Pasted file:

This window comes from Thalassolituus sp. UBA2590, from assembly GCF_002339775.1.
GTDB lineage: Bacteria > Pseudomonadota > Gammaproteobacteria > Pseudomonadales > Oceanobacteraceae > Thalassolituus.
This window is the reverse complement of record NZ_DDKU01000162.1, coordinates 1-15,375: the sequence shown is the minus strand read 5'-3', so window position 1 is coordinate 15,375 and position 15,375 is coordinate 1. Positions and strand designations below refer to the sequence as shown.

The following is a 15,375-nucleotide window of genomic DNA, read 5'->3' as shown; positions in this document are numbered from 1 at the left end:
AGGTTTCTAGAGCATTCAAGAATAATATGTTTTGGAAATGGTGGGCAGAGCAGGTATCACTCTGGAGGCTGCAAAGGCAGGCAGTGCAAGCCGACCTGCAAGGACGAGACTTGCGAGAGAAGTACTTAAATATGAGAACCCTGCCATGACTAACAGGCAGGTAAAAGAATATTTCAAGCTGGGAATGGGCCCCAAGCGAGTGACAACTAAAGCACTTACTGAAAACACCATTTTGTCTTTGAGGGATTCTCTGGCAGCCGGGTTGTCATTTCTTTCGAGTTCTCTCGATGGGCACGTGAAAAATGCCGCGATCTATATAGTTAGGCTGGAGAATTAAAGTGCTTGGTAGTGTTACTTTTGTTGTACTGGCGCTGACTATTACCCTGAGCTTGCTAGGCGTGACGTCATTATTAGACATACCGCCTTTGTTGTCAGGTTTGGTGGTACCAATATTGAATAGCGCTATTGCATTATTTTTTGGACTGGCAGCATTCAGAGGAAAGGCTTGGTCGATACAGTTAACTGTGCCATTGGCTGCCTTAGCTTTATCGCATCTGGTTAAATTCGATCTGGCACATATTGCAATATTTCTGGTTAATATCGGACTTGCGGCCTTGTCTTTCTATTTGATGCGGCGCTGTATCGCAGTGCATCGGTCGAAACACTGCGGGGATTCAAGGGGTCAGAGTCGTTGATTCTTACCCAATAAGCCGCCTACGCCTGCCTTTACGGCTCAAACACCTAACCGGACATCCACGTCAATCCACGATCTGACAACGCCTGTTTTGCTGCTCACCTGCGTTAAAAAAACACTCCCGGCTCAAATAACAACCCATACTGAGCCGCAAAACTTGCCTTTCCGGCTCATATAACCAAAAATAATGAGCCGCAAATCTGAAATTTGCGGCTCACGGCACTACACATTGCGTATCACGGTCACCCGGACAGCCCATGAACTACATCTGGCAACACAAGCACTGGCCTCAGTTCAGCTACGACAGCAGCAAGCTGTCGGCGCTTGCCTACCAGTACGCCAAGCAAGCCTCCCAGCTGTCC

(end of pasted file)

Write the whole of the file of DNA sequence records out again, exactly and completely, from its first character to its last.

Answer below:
This window comes from Thalassolituus sp. UBA2590, from assembly GCF_002339775.1.
GTDB lineage: Bacteria > Pseudomonadota > Gammaproteobacteria > Pseudomonadales > Oceanobacteraceae > Thalassolituus.
This window is the reverse complement of record NZ_DDKU01000162.1, coordinates 1-15,375: the sequence shown is the minus strand read 5'-3', so window position 1 is coordinate 15,375 and position 15,375 is coordinate 1. Positions and strand designations below refer to the sequence as shown.

The following is a 15,375-nucleotide window of genomic DNA, read 5'->3' as shown; positions in this document are numbered from 1 at the left end:
AGGTTTCTAGAGCATTCAAGAATAATATGTTTTGGAAATGGTGGGCAGAGCAGGTATCACTCTGGAGGCTGCAAAGGCAGGCAGTGCAAGCCGACCTGCAAGGACGAGACTTGCGAGAGAAGTACTTAAATATGAGAACCCTGCCATGACTAACAGGCAGGTAAAAGAATATTTCAAGCTGGGAATGGGCCCCAAGCGAGTGACAACTAAAGCACTTACTGAAAACACCATTTTGTCTTTGAGGGATTCTCTGGCAGCCGGGTTGTCATTTCTTTCGAGTTCTCTCGATGGGCACGTGAAAAATGCCGCGATCTATATAGTTAGGCTGGAGAATTAAAGTGCTTGGTAGTGTTACTTTTGTTGTACTGGCGCTGACTATTACCCTGAGCTTGCTAGGCGTGACGTCATTATTAGACATACCGCCTTTGTTGTCAGGTTTGGTGGTACCAATATTGAATAGCGCTATTGCATTATTTTTTGGACTGGCAGCATTCAGAGGAAAGGCTTGGTCGATACAGTTAACTGTGCCATTGGCTGCCTTAGCTTTATCGCATCTGGTTAAATTCGATCTGGCACATATTGCAATATTTCTGGTTAATATCGGACTTGCGGCCTTGTCTTTCTATTTGATGCGGCGCTGTATCGCAGTGCATCGGTCGAAACACTGCGGGGATTCAAGGGGTCAGAGTCGTTGATTCTTACCCAATAAGCCGCCTACGCCTGCCTTTACGGCTCAAACACCTAACCGGACATCCACGTCAATCCACGATCTGACAACGCCTGTTTTGCTGCTCACCTGCGTTAAAAAAACACTCCCGGCTCAAATAACAACCCATACTGAGCCGCAAAACTTGCCTTTCCGGCTCATATAACCAAAAATAATGAGCCGCAAATCTGAAATTTGCGGCTCACGGCACTACACATTGCGTATCACGGTCACCCGGACAGCCCATGAACTACATCTGGCAACACAAGCACTGGCCTCAGTTCAGCTACGACAGCAGCAAGCTGTCGGCGCTTGCCTACCAGTACGCCAAGCAAGCCTCCCAGCTGTCC